Key dates in U.S. EPA climate regulation

Posted on 13 April 2010
 

The U.S. Environmental Protection Agency is moving ahead on regulating greenhouse gas emissions as climate legislation stalls in the Senate.

 

The Obama administration has long said it wants Congress to pass laws to control output of the gases blamed for warming the planet.

 

But it has pushed the EPA to begin regulating emissions. The administration hopes that will pressure polluters that fear top-down regulation to back the process of forming climate legislation in Congress.

 

The EPA paved the way late last year for the rules by declaring greenhouse gases a threat to human health. The agency faces challenges from industry and lawmakers who question its authority to regulate the gases under the Clean Air Act.

 

Here are key dates for regulations the EPA has recently undertaken or will take soon:

 

APRIL 1, AUTOS

 

The EPA finalized the first U.S. greenhouse gas emissions rules on automobiles and significantly boosted fuel efficiency standards for the first time since the 1970s. Average U.S. vehicle emissions will be limited to 250 grams of carbon dioxide per mile by 2016, down from 295 grams in 2012.

 

END APRIL, OR A LITTLE LATER, POWER PLANTS AND FACTORIES

 

The regulations on autos will trigger EPA to finalize rules on controlling greenhouse gas emission from big stationary sources, like power plants that run on coal or natural gas, as well as plants that make cement, steel and glass.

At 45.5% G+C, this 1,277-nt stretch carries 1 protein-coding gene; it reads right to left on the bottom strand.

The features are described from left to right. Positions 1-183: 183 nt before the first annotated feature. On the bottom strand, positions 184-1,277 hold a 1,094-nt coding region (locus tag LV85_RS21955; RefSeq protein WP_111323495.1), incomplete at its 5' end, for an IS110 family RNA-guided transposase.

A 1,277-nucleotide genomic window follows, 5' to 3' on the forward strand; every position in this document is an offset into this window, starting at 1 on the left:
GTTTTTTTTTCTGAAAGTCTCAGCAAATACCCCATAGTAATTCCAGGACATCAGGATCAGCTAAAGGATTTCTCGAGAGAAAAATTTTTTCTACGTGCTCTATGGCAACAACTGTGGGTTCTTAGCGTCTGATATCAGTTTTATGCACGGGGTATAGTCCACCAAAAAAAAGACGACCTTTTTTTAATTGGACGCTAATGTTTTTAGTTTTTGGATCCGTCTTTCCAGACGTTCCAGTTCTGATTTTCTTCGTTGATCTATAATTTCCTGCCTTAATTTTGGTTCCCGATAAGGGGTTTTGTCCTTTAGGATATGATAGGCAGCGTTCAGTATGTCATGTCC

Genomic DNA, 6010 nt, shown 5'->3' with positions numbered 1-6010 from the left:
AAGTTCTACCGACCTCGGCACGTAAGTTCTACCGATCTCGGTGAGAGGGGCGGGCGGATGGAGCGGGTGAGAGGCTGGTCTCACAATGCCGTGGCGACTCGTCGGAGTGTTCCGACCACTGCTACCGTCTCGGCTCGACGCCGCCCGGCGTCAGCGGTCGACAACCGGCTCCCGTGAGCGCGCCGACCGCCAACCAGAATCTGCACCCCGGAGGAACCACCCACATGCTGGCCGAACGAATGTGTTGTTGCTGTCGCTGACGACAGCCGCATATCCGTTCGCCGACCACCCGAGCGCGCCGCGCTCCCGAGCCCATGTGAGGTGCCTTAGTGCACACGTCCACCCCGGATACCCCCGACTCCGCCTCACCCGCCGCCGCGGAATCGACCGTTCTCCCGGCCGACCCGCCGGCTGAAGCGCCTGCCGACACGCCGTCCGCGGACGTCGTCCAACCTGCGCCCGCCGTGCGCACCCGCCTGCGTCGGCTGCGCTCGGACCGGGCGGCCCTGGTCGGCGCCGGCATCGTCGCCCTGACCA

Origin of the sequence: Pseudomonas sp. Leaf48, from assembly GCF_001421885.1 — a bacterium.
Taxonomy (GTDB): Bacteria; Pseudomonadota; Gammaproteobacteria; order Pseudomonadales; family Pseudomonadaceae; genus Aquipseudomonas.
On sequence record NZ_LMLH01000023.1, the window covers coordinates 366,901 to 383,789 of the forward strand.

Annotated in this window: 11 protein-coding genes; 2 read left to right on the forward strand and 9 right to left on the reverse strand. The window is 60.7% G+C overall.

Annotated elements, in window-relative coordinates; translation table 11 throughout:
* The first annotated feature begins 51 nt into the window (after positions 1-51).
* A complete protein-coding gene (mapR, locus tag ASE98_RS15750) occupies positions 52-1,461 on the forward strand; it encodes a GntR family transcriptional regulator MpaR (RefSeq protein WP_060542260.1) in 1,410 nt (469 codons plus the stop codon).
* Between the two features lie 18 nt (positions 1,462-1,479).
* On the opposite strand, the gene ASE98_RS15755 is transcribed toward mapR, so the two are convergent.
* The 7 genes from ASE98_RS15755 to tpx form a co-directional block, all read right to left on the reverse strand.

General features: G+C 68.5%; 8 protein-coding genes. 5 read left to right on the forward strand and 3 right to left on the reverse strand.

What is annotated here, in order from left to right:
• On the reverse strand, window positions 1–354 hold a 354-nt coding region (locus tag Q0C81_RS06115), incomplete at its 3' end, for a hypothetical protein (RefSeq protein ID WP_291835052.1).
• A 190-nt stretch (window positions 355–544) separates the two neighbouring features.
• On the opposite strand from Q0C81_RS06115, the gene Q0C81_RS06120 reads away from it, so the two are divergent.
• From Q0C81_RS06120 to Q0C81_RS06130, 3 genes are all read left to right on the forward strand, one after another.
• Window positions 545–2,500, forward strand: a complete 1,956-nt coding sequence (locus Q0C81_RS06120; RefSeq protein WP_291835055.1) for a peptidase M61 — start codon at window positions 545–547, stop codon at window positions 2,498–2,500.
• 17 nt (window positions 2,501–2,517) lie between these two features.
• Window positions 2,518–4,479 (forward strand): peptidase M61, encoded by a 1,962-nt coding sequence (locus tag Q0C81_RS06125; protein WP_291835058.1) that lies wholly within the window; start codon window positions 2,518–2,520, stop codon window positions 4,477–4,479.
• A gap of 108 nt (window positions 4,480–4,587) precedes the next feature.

EPA Administrator Lisa Jackson has said no rules would be imposed on such polluters before early January next year.

 

But the EPA later this month has to adjust, or tailor greenhouse gas rules to limit the Clean Air Act to apply to only the biggest polluters.

 

The regulations may initially require plants that emit more than about 75,000 tons of greenhouse gases a year to get permits saying they are using the best available technology to cut the pollution.

 

Power utilities such as Calpine Corp Southern, and Dynegy Inc may be regulated by the EPA. But they also have facilities known as 'peaker' plants that may escape regulation because they only generate electricity during times of high demand.

 

MARCH 31, 2011, DISCLOSING EMISSIONS

 

Large polluters will have to submit annual reports to the EPA about their emissions by March 31, 2011. The polluters have been required to measure the emissions since the beginning of 2010. The rule covers global warming pollutants including carbon dioxide, methane, nitrous oxide.

 

COMING YEARS, CAP-AND-TRADE?

 

Jackson said last month that the EPA has not devised a plan to implement a system of capping and trading emissions should the climate bill fail. [ID:nN08186620] But President Barack Obama's top climate advisor Carol Browner has said that EPA could work with states to expand their cap and trade systems. Ten states in the Northeast trade carbon dioxide emissions permits for power plants under the Regional Greenhouse Gas Initiative, while states in the West led by California hope to trade a wider set of emissions permits starting in 2012.

 

2016, SMALL EMITTERS

 

Jackson has said the EPA would not require smaller facilities to get the permits before 2016. The EPA's pollution threshold for emitters that qualify as small is unclear.

 




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